In light of the Coronavirus pandemic, governments across the world have provided private companies with various levels of support, and the UK government has been no different. This support has been widely welcomed and is the difference between life and death for many companies. However there are hidden issues, some peculiar to the training industry, which mean these support schemes come with a health warning.
The government has issued two loan schemes. The Bounce Back loan scheme (BB), which provides loans of up to £50,000 for private companies, and the (Coronavirus Business Interruption Loan Scheme (CBILS) scheme, which provides more substantial loans.
These loans offer preferential rates, and on the face of it are hard to turn down. Both schemes are free of set up charges, early repayment penalties, and year 1 interest. Interest on the BB schemes is 2.5% across the board, and the CBILS loan schemes are approximately 5% above the Bank of England base rate. So what’s the problem?
Taking on debt affects companies on the Register of Apprenticeship Training Providers (RoATP) Financial Health Assessment score (FHA). It increases the companies gearing (debt as a proportion of the company’s assets), which could be the difference between passing the FHA and failing it.
The solution here is to model the effect of the loan before taking it out. Great advice, but what if you’ve already got the loan and now your company is staring RoATP failure in the face?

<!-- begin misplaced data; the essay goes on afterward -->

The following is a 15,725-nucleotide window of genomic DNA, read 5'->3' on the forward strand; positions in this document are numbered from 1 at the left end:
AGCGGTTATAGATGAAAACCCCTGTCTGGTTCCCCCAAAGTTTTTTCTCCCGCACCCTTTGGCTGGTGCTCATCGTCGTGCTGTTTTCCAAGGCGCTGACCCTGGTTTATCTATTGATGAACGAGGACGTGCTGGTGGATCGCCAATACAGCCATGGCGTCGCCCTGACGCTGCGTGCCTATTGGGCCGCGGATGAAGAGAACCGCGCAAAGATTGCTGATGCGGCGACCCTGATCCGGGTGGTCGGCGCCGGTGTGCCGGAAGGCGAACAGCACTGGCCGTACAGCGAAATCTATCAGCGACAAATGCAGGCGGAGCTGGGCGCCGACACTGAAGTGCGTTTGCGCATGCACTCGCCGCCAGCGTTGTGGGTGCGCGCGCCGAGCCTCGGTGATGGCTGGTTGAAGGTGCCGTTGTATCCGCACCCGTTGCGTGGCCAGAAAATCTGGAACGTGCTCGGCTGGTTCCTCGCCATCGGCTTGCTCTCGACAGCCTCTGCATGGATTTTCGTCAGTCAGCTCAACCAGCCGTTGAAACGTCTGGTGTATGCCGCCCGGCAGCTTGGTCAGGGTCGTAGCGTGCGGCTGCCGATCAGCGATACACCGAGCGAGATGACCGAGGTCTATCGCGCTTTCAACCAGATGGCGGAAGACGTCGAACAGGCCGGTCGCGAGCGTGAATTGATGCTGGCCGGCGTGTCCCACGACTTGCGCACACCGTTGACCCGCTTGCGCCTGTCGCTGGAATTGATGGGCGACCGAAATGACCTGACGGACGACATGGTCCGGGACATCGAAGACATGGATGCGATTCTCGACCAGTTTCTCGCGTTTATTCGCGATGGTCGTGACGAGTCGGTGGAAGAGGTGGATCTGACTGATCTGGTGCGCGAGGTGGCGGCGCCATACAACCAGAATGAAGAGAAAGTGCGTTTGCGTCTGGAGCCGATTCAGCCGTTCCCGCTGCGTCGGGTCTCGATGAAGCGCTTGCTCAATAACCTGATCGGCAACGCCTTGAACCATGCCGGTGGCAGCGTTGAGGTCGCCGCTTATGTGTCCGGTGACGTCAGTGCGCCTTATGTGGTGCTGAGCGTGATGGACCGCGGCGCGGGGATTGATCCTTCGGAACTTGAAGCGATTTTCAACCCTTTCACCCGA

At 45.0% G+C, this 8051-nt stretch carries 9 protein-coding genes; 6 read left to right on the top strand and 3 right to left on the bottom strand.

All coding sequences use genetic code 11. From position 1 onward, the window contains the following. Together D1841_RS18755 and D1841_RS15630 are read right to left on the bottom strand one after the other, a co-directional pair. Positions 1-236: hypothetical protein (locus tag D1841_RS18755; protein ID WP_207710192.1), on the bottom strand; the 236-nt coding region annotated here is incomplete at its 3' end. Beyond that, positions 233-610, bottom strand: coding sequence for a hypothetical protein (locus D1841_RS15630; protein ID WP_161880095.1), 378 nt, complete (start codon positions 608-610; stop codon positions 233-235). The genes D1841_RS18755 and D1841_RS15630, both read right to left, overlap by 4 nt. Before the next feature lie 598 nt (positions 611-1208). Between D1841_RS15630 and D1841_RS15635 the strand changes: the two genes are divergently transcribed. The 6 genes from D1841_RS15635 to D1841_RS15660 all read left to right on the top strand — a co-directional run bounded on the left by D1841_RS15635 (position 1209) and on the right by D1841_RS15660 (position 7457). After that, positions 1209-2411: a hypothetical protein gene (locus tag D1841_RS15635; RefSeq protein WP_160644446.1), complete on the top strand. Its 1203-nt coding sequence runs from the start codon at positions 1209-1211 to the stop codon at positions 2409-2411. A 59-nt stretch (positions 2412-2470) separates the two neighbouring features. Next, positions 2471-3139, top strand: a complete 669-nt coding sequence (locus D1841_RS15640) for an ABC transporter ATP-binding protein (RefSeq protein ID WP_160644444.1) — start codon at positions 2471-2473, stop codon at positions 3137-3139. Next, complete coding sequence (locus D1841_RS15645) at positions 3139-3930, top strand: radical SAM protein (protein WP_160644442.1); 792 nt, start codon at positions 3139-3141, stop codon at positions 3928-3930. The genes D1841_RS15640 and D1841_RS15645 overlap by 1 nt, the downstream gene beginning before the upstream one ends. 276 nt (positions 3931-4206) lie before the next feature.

- You could change the company accounting reference date, i.e the year end date. That will push the FHA assessment back, and give the company time to improve performance which in turn achieves an FHA pass. Note there are restrictions on changing the accounting reference date, so proceed with caution.
- The company may still have the money and could repay it, although it may still have to change the accounting reference date.
- Alternatively, other debt, e.g. directors loans, could be turned into equity. That would also improve gearing. However this would have personal tax implications for the directors who had made the loans, so advice should be taken before proceeding.
- And if the company hasn’t taken out debt yet, it would be worth delaying such a decision until after the year end if possible, in order for the latest financial accounts assessed by the ESFA, not to take the loan into account.
Taking on debt to fund ongoing activities is a sign of a business in trouble. The debt cash is simply deferring the day of reckoning, and doing what it’s always done in the past is unlikely to solve the company’s problems.
It’s likely the business is dealing with surface problems – out of time learners, late completions, data entry issues – rather than dealing with the core problems – modes of delivery, staff performance and productivity, and data management. It’s these problems – the important, but not urgent, which require attention over a longer period of time in order to deliver a turnaround.
Whatever your company’s financial performance issues, having timely and accurate financial reports each month is critical to managing these risks. If your finance department isn’t delivering that, we can help support them to do so.
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